Posts Tagged ‘spy

21
Aug
09

Bourne Again

On a whim me and a friend decided to watch “The Bourne Identity, Supremacy, and Ultimatum” films. Here’s the rundown:

bourne_identity“The Bourne Identity” – Matt Damon stars as the main character, Jason Bourne, a spy found lying facedown in the ocean with two bullets in his back. When he awakes he has amnesia and must piece together who he is and/or was. His one clue to the past is a deposit box which has multiple passports, money, and a gun. This tips off the CIA who are looking for Bourne namely Conklin (Chris Cooper) who sent Bourne on a secret assassination mission that has blown-up in the CIA’s face and brought questioning by another person in-the-know, Ward Abbott (Brian Cox). Bourne enlists the help of Maria (Franka Potente) whom he pays $20,000 to take him to Paris where he hopes to find out more about Project Treadstone.

In Retrospect: I remember watching this movie and loving it, hyping myself up for the sequel. Looking back, it’s still a good movie but I don’t love it as much. At the time it came out (2002) it preceded the final Austin Powers movies as well as the last Pierce Brosnan “James Bond” movie, and this was a welcome change. Both franchises had run their course and Jason Bourne was a spy who didn’t really on gadgets or one-liners; the man could disarm and disable you in three seconds using only his thumb. It was new, fresh, innovative, and action-oriented WITH a story. Doug Liman directed the first film entry in the series and I’ll give him credit for what he did, but it does seem to pale against its sequels (and imitators).

 

 

bourne_supremacy“The Bourne Supremacy” – Classified Russian documents are stolen when a CIA operation is botched and Jason Bourne is framed. On the other side of the globe Bourne is living in India with Maria when he’s spotted and during the ensuing chase, Maria is killed. Bourne returns stateside to find out why he’s being hunted down. Memories of a secret mission that wasn’t part of Treadstone return in bits and pieces and he soon goes to Moscow, returning to the scene of the crime and confronting the hitman initially sent to kill him as well as apologizing to the daughter of the couple whom he assassinated. This time around he’s being tracked down by Pamela Landy (Joan Allen).

In Retrospect: I liked this movie as much as “Bourne Identity” when it came out, citing the fact that the extra car chase was “the cherry on top of an already good movie.” Re-watching it, I liked it even more than the first. Sure, the camerawork during the fight scenes can get a little crazy or choppy, but overall it kept a cohesive story amid all the chaos.

 

 

bourne_ultimatum“The Bourne Ultimatum” – A journalist for the UK paper The Guardian (Paddy Considine) has found out about Jason Bourne and is trying to expose him, along with information on a Top Secret project called Black Briar. Bourne has to get to the bottom of things and runs into Nicky Parsons (Julia Stiles) who happens to be working for the guy trying to sell the CIA secrets. Meanwhile, back at the ranch (CIA), Noah Vosen (David Strathairn) is honing in on the journalist when Bourne comes into the picture. Landy is sent in to help him with Bourne and, just in case, to be a scapegoat. Bourne must clear his name while trying to find out more information on Black Briar.

 

In Retrospect: I had such high hopes for this movie before I saw it in theatres. After watching it I wasn’t so much nauseous (major shaky-cam) as much as let down. It felt like an amalgamation of the other two Bourne films.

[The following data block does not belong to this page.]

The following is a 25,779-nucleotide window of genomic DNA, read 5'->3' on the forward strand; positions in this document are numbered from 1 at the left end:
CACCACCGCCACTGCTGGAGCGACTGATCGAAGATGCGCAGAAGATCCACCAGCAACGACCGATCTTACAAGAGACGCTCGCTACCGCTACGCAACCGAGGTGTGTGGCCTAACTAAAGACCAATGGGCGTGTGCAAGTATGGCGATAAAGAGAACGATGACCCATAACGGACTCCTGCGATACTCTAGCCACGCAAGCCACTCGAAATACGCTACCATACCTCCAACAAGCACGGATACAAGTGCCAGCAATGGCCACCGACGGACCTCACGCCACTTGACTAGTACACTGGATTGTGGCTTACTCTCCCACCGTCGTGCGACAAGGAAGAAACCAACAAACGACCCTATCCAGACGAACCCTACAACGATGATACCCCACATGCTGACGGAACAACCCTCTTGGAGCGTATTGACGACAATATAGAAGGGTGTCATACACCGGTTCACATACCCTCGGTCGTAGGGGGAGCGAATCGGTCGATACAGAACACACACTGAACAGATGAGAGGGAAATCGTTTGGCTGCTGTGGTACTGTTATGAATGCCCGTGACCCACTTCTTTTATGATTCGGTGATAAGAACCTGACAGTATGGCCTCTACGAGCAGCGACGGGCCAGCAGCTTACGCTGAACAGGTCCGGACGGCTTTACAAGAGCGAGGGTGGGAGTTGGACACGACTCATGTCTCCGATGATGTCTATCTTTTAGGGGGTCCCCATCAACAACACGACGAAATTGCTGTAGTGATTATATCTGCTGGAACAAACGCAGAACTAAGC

And I was partially right.

I’m reminded of a quote John Carpenter said about sequels which went something to the effect of people want the same movie over again. Sitting back and watching the other two Greengrass, as well as scriptwriters Scott Z. Burns and George Nolfi, seemed to look at “The Bourne Identity” and say, “We can just use THIS script again!” Replace Chris Cooper with David Stathairn, Brian Cox with Albert Finney, Clive Owen with Joey Ansah, and even Franka Potente with Julia Stiles, and you have “The Bourne Identity Deux.”

And to make matters worse is the 1:20 (hrs:mins) point, where we find out that everything we’ve been watching takes place before the end of “Supremacy.” So, while Bourne was busy discovering why he was framed and avenging the death of his wife, he ALSO had time to find out about the other Black Ops Program, Black Briar. Did any of these guys think about this while it was happening, or just hope to pull the wool over everyone’s eyes? Fool me once, shame on me; I didn’t get fooled the second time.

 

THE WINNER: “The Bourne Supremacy.” A good blend of action-adventure with a plot and storyline.

 “The Bourne Identity” still holds, but not as well as “Supremacy.” “The Bourne Ultimatum?” More horrible than when I first watched it.

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16
Apr
09

Movies on DVD Review: The Tailor of Panama

tailor_of_panama

 

 

A different set of spies…

 

Starring Geoffrey Rush, Pierce Brosnan, Jamie Lee Curtis, and Brendan Gleeson. Directed by John Boorman.

 

Story: The U.S. has returned control of the Panama Canal to Panama. MI6 agent Andy Osnard (Brosnan) is a black mark for the English spy network: he has too many ex-wives and too many gambling debts; the anti-James Bond. He’s sent to Panama to stay out of trouble. With 200 registered Brits in Panama, he’s told that maybe he can set up his network there.

 

And that he does. He closes in on Harry Pendel (Rush), a tailor to the elite (or those who can afford him). Pendel claims that he studied on Saville Row with the best of them, but Osnard throws his real life back at him: Pendel did time in prison before his uncle helped get him a job in his tailor shop. Following that he left the UK for Panama, adopted this “personality” and married an American woman (Curtis). And things aren’t boding so well for Pendel; his farm, bought with money from his wife’s inheritance, is about to be foreclosed on. Osnard promises to make these problems go away just as long as he gets a little information.